Hi! This is Sachi and I am a PEACE adviser. A student recently asked me "how can I prepare for the DAT and when should I take it?"
I typically suggest that you take your DAT between your junior and senior year. This way, you can spend the summers after freshman and sophomore doing research, shadowing, or any other hobby that interests you and would boost your application. You can then spend the entirety of the summer between your junior and senior year preparing for the DAT and you can take it half way through summer, or you can extend your test to a later date if you need more time. I highly recommend not taking the DAT during the school year, because juggling academics, extra activities, in addition to a social life already takes up so much time, so adding the DAT into that mix would be too stressful. If you are not taking a year off, you can take the DAT after the first month of summer and then spend the rest of your summer preparing your application. If you are taking a year off, you can enjoy the first half of your summer and spend the second half preparing for the exam.
Preparing for the DAT can be a challenge and is different for each individual. I used Kaplan, but I feel that it did not do a good job. I had to do a lot of preparation on my own in addition to the course. From my experience, you should definitely take a course to keep you on track in terms of studying, but you should also keep a calendar that specifically states which topics you want to cover each day. Look for free online resources, make flashcards, and go through each practice exam in great detail. Remember, getting a question right does not necessarily mean you understand the concept, so go through each question carefully. Some well-known courses offered are Princeton, and DAT destroyer. Crack the PAT is highly recommended for the perception portion of the exam because certain courses make the PAT easier than the real test. Chad's videos are also a great resource for the science portion. A combination of these resources will surely be helpful, but to save money, I recommend either Chad's Videos/Princeton along with Crack the PAT.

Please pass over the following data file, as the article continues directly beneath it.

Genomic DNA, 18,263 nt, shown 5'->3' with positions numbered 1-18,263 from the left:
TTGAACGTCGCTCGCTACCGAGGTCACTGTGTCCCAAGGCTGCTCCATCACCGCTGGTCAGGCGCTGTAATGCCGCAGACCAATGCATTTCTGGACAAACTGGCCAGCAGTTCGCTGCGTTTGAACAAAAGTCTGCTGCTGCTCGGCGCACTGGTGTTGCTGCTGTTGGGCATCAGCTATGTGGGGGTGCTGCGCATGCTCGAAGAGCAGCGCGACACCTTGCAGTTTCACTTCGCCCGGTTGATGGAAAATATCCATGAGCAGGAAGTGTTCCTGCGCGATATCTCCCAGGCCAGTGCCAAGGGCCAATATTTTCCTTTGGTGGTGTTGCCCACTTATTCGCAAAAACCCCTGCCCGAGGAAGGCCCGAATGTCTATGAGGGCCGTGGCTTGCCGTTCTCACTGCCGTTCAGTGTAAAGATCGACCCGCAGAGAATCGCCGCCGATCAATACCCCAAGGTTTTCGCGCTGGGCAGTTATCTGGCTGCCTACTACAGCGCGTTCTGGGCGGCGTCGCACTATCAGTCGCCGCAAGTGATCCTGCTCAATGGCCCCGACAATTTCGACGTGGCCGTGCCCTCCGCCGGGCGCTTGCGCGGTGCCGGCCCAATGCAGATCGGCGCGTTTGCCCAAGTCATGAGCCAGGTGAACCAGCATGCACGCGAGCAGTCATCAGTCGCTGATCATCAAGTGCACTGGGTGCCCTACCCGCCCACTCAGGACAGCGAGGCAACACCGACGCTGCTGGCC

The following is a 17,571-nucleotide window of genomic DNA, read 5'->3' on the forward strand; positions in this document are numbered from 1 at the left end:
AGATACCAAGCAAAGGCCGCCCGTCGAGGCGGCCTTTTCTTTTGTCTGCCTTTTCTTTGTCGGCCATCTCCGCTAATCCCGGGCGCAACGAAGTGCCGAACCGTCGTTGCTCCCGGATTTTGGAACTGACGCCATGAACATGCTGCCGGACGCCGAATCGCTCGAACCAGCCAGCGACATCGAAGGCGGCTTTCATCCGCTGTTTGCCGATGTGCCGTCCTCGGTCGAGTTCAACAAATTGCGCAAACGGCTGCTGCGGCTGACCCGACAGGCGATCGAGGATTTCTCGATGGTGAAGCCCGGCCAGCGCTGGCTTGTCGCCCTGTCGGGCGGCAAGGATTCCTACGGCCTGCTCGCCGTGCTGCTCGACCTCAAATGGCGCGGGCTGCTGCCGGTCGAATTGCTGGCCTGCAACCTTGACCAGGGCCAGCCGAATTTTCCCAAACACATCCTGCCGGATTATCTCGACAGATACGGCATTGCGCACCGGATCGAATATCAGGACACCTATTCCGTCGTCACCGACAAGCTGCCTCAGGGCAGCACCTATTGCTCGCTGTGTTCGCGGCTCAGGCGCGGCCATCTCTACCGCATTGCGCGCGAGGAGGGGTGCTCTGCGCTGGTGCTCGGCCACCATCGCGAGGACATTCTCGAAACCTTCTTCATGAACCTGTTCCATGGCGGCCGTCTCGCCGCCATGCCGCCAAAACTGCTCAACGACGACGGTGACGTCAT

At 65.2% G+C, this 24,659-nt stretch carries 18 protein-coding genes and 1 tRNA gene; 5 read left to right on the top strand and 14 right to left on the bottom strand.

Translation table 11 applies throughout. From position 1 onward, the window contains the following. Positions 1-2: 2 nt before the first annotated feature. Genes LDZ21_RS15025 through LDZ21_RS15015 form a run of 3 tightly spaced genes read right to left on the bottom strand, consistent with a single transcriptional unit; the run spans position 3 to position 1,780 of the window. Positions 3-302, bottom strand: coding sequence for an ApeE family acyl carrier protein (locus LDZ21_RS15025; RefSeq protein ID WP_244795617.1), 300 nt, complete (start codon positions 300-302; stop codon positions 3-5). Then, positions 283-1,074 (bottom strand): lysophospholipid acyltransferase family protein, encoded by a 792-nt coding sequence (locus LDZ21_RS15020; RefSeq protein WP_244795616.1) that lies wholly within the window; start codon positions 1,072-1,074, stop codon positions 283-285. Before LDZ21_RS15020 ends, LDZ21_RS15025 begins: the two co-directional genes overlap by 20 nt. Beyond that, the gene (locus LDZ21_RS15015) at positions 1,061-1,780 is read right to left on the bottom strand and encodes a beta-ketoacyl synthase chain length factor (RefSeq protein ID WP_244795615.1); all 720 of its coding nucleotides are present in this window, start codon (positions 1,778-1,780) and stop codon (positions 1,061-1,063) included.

Based on my personal experience, studying a few hours each day for the first few weeks of the course is a nice way to transition yourself into work mode. During the last few weeks before your exam, I recommend studying 7-9 hours a day. It can be exhausting but it will definitely be worth it. The average acceptance score is a 19, but the top dental schools expect scores higher than 21, so studying extra hard definitely pays off.
I hope this answers your questions about the DAT!